Note: World Lung Foundation united with The Union North America. From January 2016, the combined organization is known as “Vital Strategies.”
(Moscow, Russia; Geneva, Switzerland and New York, USA) – – At the Conference of the Parties (COP6) to the WHO Framework Convention on Tobacco Control (WHO FCTC), World Lung Foundation (WLF) and World Health Organization South-East Asia Region (WHO-SEARO) have unveiled a new film that graphically shows the terrible price of tobacco cultivation and demonstrates the benefits of farmers switching to alternative crops. Governments are obliged to support farmers to find economically viable alternatives to tobacco under Article 17 and to protect the environment and people from the harms of tobacco under Article 18 the WHO FCTC.
Key stakeholders from tobacco-cultivating countries are attending COP6 and the 5 minute film– Tobacco – The Killer Crop – was screened today at a discussion on “Alternative Livelihoods”. WHO- SEARO and WLF believe that the film will help combat tobacco industry misinformation about the economic benefits of tobacco cultivation and encourage governments to help farmers switch to more beneficial and financially stable food crops.
Using the testimony of current and former tobacco farmers and their families across three countries in Asia – Bangladesh, India and Indonesia – Tobacco – The Killer Crop explains how tobacco cultivation in low and middle income countries leaves many farmers impoverished and shows the illnesses suffered by farmers and farm workers as they cultivate and harvest their toxic crop. Viewers hear how some tobacco farmers don’t make enough money to educate their children. Farmers who have switched to food crops explain that they are able to harvest food produce and sell it at market the next day, guaranteeing immediate income, instead of being at the mercy of tobacco agents who can decide to cut the price they are paid without any notice, creating financial insecurity.
In addition, the film details the substantial environmental damage caused by tobacco crops. Tobacco ranks among the 10 crops with the highest fertilization rates, generates significant use of pesticides, causes soil, water and air pollution and the depletion of soil nutrients. More than 200,000 hectares of forest are removed by tobacco farming each year, mainly in developing countries. This has caused critical environmental situations in 35 countries estimated to have medium to serious degrees of tobacco-related deforestation.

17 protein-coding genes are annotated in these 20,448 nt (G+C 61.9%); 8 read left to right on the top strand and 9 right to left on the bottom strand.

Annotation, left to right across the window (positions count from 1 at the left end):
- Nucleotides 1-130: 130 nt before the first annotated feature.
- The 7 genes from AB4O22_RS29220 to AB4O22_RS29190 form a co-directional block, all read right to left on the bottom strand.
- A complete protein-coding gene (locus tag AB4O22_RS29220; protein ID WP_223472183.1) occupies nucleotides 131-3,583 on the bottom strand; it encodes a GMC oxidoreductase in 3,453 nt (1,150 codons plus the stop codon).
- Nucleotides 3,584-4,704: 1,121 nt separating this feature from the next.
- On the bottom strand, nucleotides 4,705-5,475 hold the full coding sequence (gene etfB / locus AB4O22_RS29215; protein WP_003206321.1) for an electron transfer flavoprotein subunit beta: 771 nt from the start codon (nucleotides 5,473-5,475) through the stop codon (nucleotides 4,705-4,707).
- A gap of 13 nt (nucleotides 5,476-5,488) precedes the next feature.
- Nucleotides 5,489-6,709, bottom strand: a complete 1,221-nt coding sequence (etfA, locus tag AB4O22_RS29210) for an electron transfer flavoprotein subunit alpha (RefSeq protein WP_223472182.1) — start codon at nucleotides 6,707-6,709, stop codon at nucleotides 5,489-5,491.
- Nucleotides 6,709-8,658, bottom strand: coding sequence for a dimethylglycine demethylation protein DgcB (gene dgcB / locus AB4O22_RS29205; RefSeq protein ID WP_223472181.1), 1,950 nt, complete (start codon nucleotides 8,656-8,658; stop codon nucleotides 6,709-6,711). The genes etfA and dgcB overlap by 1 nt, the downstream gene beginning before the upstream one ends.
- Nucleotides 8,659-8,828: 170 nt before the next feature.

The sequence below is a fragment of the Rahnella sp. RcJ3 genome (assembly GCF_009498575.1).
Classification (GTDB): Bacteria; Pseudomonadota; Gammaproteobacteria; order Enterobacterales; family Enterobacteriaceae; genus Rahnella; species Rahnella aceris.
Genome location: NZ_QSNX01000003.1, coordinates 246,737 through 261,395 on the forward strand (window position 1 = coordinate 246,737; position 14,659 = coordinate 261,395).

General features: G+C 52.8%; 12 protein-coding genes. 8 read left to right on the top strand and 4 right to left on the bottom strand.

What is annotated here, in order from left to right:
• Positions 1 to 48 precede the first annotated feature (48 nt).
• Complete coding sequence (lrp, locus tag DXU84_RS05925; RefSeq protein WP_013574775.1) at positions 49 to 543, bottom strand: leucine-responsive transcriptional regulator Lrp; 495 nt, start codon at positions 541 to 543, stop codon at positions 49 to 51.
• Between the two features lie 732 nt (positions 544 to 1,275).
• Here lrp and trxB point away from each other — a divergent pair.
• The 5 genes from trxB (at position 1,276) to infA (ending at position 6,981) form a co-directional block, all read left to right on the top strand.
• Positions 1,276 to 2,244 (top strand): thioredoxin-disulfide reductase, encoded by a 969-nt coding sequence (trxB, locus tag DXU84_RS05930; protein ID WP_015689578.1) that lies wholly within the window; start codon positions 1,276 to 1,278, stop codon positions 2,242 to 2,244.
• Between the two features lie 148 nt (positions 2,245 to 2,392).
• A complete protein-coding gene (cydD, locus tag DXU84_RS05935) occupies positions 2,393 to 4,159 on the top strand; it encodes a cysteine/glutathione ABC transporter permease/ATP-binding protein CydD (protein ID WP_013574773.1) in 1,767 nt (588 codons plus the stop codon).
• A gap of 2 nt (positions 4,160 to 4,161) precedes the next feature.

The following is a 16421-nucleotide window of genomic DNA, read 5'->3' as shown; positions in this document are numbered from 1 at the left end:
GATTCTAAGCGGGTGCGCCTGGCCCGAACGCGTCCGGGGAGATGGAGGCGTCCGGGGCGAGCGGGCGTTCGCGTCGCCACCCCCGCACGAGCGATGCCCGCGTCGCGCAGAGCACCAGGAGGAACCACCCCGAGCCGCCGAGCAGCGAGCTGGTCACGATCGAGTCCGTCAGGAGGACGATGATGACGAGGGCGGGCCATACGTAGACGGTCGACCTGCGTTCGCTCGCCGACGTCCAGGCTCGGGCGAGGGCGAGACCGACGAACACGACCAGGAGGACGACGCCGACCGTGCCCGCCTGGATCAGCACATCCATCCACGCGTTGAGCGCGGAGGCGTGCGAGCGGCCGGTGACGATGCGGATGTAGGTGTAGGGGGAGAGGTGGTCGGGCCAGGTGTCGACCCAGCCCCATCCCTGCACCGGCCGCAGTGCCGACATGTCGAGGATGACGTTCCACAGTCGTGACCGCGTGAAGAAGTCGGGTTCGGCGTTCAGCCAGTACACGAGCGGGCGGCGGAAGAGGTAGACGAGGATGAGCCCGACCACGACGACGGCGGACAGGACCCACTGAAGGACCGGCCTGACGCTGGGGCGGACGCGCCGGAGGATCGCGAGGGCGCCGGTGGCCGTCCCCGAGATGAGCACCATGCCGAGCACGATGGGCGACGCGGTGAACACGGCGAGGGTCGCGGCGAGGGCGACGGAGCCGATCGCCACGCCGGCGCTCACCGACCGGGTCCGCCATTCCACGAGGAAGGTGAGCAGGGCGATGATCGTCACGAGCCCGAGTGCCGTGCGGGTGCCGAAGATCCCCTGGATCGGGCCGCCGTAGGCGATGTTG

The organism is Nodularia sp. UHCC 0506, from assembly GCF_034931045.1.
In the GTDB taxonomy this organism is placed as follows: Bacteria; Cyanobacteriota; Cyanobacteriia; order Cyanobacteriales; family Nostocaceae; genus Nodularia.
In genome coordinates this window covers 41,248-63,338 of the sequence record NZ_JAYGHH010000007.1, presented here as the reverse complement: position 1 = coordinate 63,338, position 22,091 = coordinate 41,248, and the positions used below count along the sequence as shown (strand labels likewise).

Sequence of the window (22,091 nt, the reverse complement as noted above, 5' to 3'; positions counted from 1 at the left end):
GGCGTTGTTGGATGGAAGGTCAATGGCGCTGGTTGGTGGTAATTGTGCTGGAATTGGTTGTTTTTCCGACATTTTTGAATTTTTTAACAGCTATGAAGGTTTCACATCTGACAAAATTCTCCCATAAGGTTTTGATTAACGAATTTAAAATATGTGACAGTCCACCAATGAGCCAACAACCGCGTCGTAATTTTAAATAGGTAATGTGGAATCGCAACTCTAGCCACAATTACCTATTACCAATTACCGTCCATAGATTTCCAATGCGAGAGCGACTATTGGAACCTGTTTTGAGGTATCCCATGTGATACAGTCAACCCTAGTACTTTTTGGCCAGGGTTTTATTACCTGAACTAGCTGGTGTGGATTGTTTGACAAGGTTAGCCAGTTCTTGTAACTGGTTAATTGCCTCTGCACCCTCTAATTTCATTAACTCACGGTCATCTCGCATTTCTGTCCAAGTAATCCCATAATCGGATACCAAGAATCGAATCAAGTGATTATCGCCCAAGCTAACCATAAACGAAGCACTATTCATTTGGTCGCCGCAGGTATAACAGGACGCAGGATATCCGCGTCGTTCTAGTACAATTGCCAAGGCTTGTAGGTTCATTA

Sandra Mullin, Senior Vice President, Policy and Communications, World Lung Foundation said: “The environmental, health and economic burden of tobacco cultivation is neither sustainable, nor desirable. Research has proven that tobacco cultivation has a devastating effect on the livelihoods and health of farmers and farm workers, needlessly trapping families and communities in poverty. Tobacco cultivation also is a real risk to food security. The Tobacco Atlas notes that undernourishment rates in 6 of the top 10 tobacco- producing countries were between 5% and 27% in 2009 and there are countless examples of tobacco displacing vital food crops in fertile areas. We urge governments to view this film, to realise that alternative livelihoods offer a real opportunity to produce more food and create healthier, wealthier citizens and to put strategies in place to achieve that goal.”
Tobacco – Killer Crop – was developed by WLF in partnership with WHO-SEARO. It was filmed in Indonesia, Bangladesh and India and includes interviews with farmers and government representatives, along with key facts about tobacco cultivation. Financial support for the project was provided by WHO-SEARO. The film will be available on Youtube and through WHO-SEARO and WLF.
In 2011, tobacco growers and workers produced nearly seven and a half million tonnes of raw tobacco on a total of 4.2 million hectares in about 120 countries. Exploitative buying practices and unfair contracts promoted by cigarette makers and leaf buying companies trap famers in cycles of poverty, push farmers into debt, and create conditions that promote child labour. Studies show that contract farming – where tobacco companies increase their profits by directly engaging with tobacco farmers – creates a cycle of indebtedness where farmers find themselves owing tobacco companies significant sums for payments advanced as agricultural inputs year after year. Farmers earn very little for their crop; one tonne of raw tobacco produced by a farmer and sold to the “first processor” increases in value by 47.2 times along the production chain before the smoker buys cigarettes. The tobacco industry actively interferes in government policy to promote tobacco cultivation. In August 2010, the US Securities and Exchange Commission alleged that Universal Corporation and Alliance One International, companies that purchase leaf from developing countries for Philip Morris and BAT, paid more than $5 million in bribes to government authorities in Malawi, Mozambique, China, Greece, Indonesia and Kyrgyzstan.
In the major tobacco growing countries, over 1.3 million children work on tobacco farms – damaging their health and their education – to generate greater profits for leaf companies and cigarette manufacturers. On humid days the average field worker may be exposed to as much as 54 mg of dissolved nicotine — equivalent to more than 50 cigarettes. Illnesses related to tobacco cultivation including green tobacco sickness (caused by absorption of nicotine through the skin), pesticide intoxication, respiratory and dermatological disorders and cancers.